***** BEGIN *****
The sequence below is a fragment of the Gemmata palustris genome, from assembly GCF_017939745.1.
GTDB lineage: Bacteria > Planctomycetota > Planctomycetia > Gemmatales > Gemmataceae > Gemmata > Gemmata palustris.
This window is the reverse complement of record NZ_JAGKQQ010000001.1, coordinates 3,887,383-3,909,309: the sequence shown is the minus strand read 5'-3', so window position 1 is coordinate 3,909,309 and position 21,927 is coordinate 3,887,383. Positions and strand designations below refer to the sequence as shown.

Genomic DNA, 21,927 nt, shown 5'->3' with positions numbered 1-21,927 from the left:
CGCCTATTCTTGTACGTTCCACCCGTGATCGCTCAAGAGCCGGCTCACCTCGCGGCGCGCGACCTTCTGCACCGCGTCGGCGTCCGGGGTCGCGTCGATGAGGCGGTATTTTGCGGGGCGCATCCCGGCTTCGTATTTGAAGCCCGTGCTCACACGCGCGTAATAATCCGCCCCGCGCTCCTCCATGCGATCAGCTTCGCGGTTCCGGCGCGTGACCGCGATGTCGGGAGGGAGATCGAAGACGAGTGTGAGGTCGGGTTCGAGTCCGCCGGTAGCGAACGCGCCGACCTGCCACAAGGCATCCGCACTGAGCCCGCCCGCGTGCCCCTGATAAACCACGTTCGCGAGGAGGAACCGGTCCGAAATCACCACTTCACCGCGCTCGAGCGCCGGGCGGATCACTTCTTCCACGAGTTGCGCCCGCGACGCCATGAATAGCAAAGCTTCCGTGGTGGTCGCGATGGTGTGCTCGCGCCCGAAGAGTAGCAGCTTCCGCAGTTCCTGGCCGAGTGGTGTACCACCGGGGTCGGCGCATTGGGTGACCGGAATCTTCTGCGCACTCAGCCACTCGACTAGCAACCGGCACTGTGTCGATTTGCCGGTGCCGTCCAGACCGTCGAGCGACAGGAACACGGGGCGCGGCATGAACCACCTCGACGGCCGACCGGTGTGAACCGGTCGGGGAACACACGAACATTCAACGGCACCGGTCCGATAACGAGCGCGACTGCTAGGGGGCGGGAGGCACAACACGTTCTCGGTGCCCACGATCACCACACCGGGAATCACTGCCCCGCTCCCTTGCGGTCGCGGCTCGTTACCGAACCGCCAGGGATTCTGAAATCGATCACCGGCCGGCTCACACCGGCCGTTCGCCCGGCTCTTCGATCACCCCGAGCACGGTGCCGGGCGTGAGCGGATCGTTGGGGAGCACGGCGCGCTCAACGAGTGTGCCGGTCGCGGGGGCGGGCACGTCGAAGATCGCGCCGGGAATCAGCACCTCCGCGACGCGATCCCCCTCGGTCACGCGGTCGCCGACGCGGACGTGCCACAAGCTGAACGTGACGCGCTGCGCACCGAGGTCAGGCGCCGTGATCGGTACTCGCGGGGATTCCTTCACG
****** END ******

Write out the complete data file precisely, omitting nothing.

The sequence below is a fragment of the Gemmata palustris genome, from assembly GCF_017939745.1.
GTDB lineage: Bacteria > Planctomycetota > Planctomycetia > Gemmatales > Gemmataceae > Gemmata > Gemmata palustris.
This window is the reverse complement of record NZ_JAGKQQ010000001.1, coordinates 3,887,383-3,909,309: the sequence shown is the minus strand read 5'-3', so window position 1 is coordinate 3,909,309 and position 21,927 is coordinate 3,887,383. Positions and strand designations below refer to the sequence as shown.

Genomic DNA, 21,927 nt, shown 5'->3' with positions numbered 1-21,927 from the left:
CGCCTATTCTTGTACGTTCCACCCGTGATCGCTCAAGAGCCGGCTCACCTCGCGGCGCGCGACCTTCTGCACCGCGTCGGCGTCCGGGGTCGCGTCGATGAGGCGGTATTTTGCGGGGCGCATCCCGGCTTCGTATTTGAAGCCCGTGCTCACACGCGCGTAATAATCCGCCCCGCGCTCCTCCATGCGATCAGCTTCGCGGTTCCGGCGCGTGACCGCGATGTCGGGAGGGAGATCGAAGACGAGTGTGAGGTCGGGTTCGAGTCCGCCGGTAGCGAACGCGCCGACCTGCCACAAGGCATCCGCACTGAGCCCGCCCGCGTGCCCCTGATAAACCACGTTCGCGAGGAGGAACCGGTCCGAAATCACCACTTCACCGCGCTCGAGCGCCGGGCGGATCACTTCTTCCACGAGTTGCGCCCGCGACGCCATGAATAGCAAAGCTTCCGTGGTGGTCGCGATGGTGTGCTCGCGCCCGAAGAGTAGCAGCTTCCGCAGTTCCTGGCCGAGTGGTGTACCACCGGGGTCGGCGCATTGGGTGACCGGAATCTTCTGCGCACTCAGCCACTCGACTAGCAACCGGCACTGTGTCGATTTGCCGGTGCCGTCCAGACCGTCGAGCGACAGGAACACGGGGCGCGGCATGAACCACCTCGACGGCCGACCGGTGTGAACCGGTCGGGGAACACACGAACATTCAACGGCACCGGTCCGATAACGAGCGCGACTGCTAGGGGGCGGGAGGCACAACACGTTCTCGGTGCCCACGATCACCACACCGGGAATCACTGCCCCGCTCCCTTGCGGTCGCGGCTCGTTACCGAACCGCCAGGGATTCTGAAATCGATCACCGGCCGGCTCACACCGGCCGTTCGCCCGGCTCTTCGATCACCCCGAGCACGGTGCCGGGCGTGAGCGGATCGTTGGGGAGCACGGCGCGCTCAACGAGTGTGCCGGTCGCGGGGGCGGGCACGTCGAAGATCGCGCCGGGAATCAGCACCTCCGCGACGCGATCCCCCTCGGTCACGCGGTCGCCGACGCGGACGTGCCACAAGCTGAACGTGACGCGCTGCGCACCGAGGTCAGGCGCCGTGATCGGTACTCGCGGGGATTCCTTCACG